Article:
representative of another national park agency, Parks Canada, at its most
recent meeting. Held bi -monthly to cons ult on major policy and program issues
confronting the agency, the NLC is composed of the Director, Deputy Directors,
Associate Directors and Regional Directors of the NPS. Parks Canada‟s Steven
Woodley shared with the NLC a present ation on the Canadian “State of the Parks,”
linking monitoring to park management by looking at ecological integrity. For more
information, contact Maureen Foster, at maureen_foster@nps.gov
International Programs                 January-March 2010                 U.S. National Park Service
Sharing Lessons Learned With Mount Fuji
At the invit ation of t he Yamanashi Institute of Environmental
Sciences, a Yellowstone National Park interpretation ranger
attended a symposium titled “Mount Fuji as a Nat ure P ark” and
provided an overview of the inspiration behind U.S. national
parks, with concent ration on visitor education through the
creation, function, and management of visitor centers. With
Mount Fuji now included on its World Heritage Tentative List,
Japanese site managers plan to improve visitor facilities at the
mountain. NPS also shared lessons learn ed in park visitor
center development on a visit to Fujiyoshida City the year
before.       For more information, contact Sally Plumb, at
sally_plumb@nps.gov

Mammoth Cave Forges Link With Slovenia
A signing ceremony between Mammoth Cave National Park,
Western Kentucky University, and the Karst Research Institute
of the Slovenian Academy of Sciences and Arts established a
cooperative arrangement to share scientific research. Dr.
Janez Mulec traveled to Kentucky representing the Slovenian
partners – Skocjan Caves, Postojna Cave, and the Slovenian
Karst Research Institute. Skocjan is a World Herit age Site and
Postojna annually receives 500,000 visitors, making it a top
tourist destination. The Slovenian karst landscape is very
similar to south central Kentucky with numerous sinkholes and
limestone caves.         Mammoth Cave and its Slovenian
counterparts also share a concern about eradication of
lampenflora, or algae and green plants that grow around cave lighting, which not only detract from the
beauty of caves, but also disrupt cave ecosystems by introducing a new source of energy into the food
chain. For more details, contact Dr. Rick Toomey, at rick_toomey@contractor.nps.gov


Acadia NP Participates in Italy’s Child &
Nature Launch
Thanks to digital video conferencing (DVC) equipment, staff at
Acadia National Park and NPS‟ Office of International Affairs
were able to virt ually meet and talk with Italian colleagues for
the launch of Italy‟s children and nature program, “Equilibri
Naturali,” which is inspired by the American “No Child Left
Inside” initiative, itself inspired, in part, by Richard Louv‟s
seminal book, “Last Child in the Woods.” NPS and EPA
participants shared their children and nature program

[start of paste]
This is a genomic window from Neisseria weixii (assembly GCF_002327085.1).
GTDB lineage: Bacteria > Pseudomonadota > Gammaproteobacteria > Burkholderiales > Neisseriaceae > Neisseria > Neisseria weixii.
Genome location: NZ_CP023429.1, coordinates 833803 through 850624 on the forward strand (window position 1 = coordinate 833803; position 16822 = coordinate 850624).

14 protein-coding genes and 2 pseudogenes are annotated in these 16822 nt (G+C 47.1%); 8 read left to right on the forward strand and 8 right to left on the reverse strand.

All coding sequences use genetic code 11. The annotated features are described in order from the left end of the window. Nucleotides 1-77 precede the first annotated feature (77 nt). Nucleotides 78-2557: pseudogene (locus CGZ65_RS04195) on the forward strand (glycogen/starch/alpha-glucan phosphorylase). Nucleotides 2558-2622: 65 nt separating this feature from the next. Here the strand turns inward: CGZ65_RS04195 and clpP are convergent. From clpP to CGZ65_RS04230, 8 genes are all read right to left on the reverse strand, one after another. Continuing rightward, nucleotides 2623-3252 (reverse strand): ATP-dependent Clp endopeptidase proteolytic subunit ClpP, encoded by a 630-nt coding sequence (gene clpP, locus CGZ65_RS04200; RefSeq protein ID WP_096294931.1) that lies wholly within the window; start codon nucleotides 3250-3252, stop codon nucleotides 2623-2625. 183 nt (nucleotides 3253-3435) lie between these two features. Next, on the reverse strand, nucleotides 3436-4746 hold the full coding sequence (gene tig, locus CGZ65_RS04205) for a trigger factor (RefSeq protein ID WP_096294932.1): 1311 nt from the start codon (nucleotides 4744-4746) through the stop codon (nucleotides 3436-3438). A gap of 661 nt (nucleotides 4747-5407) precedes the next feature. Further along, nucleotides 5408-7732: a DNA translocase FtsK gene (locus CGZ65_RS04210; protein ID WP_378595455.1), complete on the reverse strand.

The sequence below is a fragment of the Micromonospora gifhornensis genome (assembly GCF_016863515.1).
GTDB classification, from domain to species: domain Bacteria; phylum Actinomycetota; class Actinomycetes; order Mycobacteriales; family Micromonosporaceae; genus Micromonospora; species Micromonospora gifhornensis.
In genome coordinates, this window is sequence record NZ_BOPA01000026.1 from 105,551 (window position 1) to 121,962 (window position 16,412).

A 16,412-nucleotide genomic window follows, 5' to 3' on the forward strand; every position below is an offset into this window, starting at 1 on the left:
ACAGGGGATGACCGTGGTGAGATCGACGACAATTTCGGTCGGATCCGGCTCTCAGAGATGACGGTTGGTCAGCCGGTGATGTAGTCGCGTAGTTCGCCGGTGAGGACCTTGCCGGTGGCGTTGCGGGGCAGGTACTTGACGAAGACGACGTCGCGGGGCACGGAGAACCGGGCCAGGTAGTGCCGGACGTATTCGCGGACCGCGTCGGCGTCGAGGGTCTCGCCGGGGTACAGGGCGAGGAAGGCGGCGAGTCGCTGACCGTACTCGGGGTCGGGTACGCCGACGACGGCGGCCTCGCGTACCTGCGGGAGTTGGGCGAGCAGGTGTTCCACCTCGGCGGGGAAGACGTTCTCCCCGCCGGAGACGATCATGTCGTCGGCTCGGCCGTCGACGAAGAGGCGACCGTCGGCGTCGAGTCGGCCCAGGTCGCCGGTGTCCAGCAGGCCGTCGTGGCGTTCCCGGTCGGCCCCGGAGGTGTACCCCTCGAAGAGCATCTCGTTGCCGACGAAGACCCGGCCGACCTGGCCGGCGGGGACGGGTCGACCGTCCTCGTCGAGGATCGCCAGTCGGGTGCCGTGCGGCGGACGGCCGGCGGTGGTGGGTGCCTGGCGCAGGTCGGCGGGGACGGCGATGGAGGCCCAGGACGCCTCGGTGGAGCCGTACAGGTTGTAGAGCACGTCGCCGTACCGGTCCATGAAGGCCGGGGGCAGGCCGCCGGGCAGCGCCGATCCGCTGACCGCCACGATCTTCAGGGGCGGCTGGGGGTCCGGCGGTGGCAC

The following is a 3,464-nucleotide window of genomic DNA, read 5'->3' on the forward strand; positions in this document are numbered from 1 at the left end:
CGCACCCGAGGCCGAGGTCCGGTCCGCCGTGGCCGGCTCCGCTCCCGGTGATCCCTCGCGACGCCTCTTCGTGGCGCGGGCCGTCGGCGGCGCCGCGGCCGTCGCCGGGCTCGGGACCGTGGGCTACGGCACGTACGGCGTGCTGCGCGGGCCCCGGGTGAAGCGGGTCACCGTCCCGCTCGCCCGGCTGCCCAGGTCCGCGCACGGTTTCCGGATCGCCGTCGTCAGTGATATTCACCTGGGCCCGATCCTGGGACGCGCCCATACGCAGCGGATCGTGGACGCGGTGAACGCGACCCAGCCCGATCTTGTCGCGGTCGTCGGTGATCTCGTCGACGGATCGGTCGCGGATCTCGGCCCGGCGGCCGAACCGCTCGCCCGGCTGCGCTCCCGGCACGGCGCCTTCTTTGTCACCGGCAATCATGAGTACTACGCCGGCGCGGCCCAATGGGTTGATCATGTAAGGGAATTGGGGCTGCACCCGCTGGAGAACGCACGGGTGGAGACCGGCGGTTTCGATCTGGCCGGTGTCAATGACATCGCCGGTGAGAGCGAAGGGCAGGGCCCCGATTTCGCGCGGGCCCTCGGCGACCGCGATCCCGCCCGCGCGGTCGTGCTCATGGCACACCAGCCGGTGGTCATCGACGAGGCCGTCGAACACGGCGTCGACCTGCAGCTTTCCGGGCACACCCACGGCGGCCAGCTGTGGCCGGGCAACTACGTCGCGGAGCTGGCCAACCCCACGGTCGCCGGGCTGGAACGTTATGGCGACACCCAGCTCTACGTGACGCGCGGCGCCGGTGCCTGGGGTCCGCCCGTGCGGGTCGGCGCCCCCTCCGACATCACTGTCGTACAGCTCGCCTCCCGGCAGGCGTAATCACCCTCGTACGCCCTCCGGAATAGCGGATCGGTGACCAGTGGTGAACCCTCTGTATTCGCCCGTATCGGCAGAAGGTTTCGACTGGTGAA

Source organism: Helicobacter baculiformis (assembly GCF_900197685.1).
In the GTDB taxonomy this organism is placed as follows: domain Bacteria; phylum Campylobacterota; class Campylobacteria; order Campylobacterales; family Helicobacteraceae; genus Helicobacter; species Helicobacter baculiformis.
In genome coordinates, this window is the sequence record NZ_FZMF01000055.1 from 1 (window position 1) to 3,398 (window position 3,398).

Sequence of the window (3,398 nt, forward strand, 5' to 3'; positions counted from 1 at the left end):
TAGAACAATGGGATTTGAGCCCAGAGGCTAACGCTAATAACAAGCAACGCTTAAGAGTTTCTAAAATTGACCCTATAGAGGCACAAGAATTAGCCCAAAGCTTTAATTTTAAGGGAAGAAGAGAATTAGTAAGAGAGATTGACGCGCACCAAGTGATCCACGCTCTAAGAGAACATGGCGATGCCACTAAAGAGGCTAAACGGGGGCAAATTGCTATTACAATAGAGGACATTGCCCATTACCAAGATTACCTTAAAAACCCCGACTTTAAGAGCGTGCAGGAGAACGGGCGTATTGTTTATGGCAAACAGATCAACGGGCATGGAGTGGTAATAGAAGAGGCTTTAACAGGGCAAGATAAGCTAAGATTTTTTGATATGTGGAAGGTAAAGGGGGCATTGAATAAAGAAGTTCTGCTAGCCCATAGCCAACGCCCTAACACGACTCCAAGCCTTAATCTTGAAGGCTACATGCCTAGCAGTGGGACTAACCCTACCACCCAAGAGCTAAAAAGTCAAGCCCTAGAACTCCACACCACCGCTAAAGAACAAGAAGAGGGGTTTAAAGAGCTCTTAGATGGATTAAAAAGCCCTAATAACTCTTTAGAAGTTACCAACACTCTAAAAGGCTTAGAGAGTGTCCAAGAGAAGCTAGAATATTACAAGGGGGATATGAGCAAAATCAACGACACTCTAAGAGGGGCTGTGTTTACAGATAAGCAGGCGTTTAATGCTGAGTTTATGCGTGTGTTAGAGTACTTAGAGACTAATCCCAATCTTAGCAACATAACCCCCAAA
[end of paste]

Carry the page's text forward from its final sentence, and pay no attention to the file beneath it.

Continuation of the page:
experiences in the U.S. with the 300 online participants from all
over It aly who accessed the Equilibri Naturali website and the
50 Italian park officials and journalists who attended in person at the U.S. Embassy in Rome.   For more
information, contact Sheridan Steele, at sheridan_steele@nps.gov

International Year of Biodiversity
2010 was declared by the United Nations as the
International      Year     of     Biodiversity    (IBY)    -
http://www.cbd.int/2010/welcome/. In a nod to the IBY,
NPS and National Geographic Society continue annual
„bioblitzes‟ at select U.S. national park units with the next
bioblitz in late April 2010 at Bi scayne National Park. A
bioblitz is a twenty-four hour event in which a team of
volunteer scientists, families, students, teachers, park



International Programs                 January-March 2010                 U.S. National Park Service
staff and ot her community members work together to find and identify as many species of plants, animals,
microbes, fungi, and other organisms as possible in a given park. For more details, visit
http://www.nationalgeographic.com/field/projects/bioblitz.html?nav=A -Z


Other News and Information
Capacity Building for Haitian Science/Education - NPS Science Advisor Dr. Gary Machlis is co-
leading an international workshop entitled "Advancing Capacity for Hait ien Science and Science
Education," sponsored by the American Association for the Ad vancement of Science. The workshop will
take place in May 2010, in San Juan, Puerto Rico. For more details, contact Gary Machlis, at
gary_machlis@nps.gov

Chile's National Parks and Staff Affected by Earthquake - The 8.8 magnitude earthquake that struck
Chile on February 27, 2010 had signific ant impacts on some of Chile's national parks. Perhaps the most
affected was the Arc hipelago of Juan Fernandez National Park, which was struck hard by a tsunami
shortly after the tremor hit the mainland. Much of the park 's infrastructure was destroyed, including staff
housing. Here and in several other Chilean parks, there is a great need bot h for help in reconstruction
and in resupply of basic ranger equipment, including binoculars, radios, GPS equipment, etc. For more
information, contact Jon Putnam at Jonathan_Put nam@nps.gov




International Programs                January-March 2010                     U.S. National Park Service